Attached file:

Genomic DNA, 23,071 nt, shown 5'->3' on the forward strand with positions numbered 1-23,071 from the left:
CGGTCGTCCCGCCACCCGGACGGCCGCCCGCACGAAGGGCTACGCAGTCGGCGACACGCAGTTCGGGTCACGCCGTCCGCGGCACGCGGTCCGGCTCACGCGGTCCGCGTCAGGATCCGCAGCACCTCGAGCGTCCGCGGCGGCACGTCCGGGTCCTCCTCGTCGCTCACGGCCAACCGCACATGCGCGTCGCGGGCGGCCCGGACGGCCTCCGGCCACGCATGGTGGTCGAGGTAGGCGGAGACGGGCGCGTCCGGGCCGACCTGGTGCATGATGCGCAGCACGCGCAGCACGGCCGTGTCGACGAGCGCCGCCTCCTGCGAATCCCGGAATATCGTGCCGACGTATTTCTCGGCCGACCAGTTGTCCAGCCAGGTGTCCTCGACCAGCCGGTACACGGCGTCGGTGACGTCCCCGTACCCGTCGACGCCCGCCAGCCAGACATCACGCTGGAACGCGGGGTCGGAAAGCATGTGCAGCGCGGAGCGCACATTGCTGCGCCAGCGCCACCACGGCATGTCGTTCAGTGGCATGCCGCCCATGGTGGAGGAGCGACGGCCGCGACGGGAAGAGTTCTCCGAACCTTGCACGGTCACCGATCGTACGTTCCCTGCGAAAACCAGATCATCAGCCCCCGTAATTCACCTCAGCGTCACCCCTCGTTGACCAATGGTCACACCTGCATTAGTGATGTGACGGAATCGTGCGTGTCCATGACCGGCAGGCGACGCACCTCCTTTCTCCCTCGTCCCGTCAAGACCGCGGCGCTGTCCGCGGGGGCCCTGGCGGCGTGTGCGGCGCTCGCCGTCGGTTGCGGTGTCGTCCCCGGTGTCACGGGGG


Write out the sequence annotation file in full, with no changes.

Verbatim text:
Genomic DNA, 23,071 nt, shown 5'->3' on the forward strand with positions numbered 1-23,071 from the left:
CGGTCGTCCCGCCACCCGGACGGCCGCCCGCACGAAGGGCTACGCAGTCGGCGACACGCAGTTCGGGTCACGCCGTCCGCGGCACGCGGTCCGGCTCACGCGGTCCGCGTCAGGATCCGCAGCACCTCGAGCGTCCGCGGCGGCACGTCCGGGTCCTCCTCGTCGCTCACGGCCAACCGCACATGCGCGTCGCGGGCGGCCCGGACGGCCTCCGGCCACGCATGGTGGTCGAGGTAGGCGGAGACGGGCGCGTCCGGGCCGACCTGGTGCATGATGCGCAGCACGCGCAGCACGGCCGTGTCGACGAGCGCCGCCTCCTGCGAATCCCGGAATATCGTGCCGACGTATTTCTCGGCCGACCAGTTGTCCAGCCAGGTGTCCTCGACCAGCCGGTACACGGCGTCGGTGACGTCCCCGTACCCGTCGACGCCCGCCAGCCAGACATCACGCTGGAACGCGGGGTCGGAAAGCATGTGCAGCGCGGAGCGCACATTGCTGCGCCAGCGCCACCACGGCATGTCGTTCAGTGGCATGCCGCCCATGGTGGAGGAGCGACGGCCGCGACGGGAAGAGTTCTCCGAACCTTGCACGGTCACCGATCGTACGTTCCCTGCGAAAACCAGATCATCAGCCCCCGTAATTCACCTCAGCGTCACCCCTCGTTGACCAATGGTCACACCTGCATTAGTGATGTGACGGAATCGTGCGTGTCCATGACCGGCAGGCGACGCACCTCCTTTCTCCCTCGTCCCGTCAAGACCGCGGCGCTGTCCGCGGGGGCCCTGGCGGCGTGTGCGGCGCTCGCCGTCGGTTGCGGTGTCGTCCCCGGTGTCACGGGGG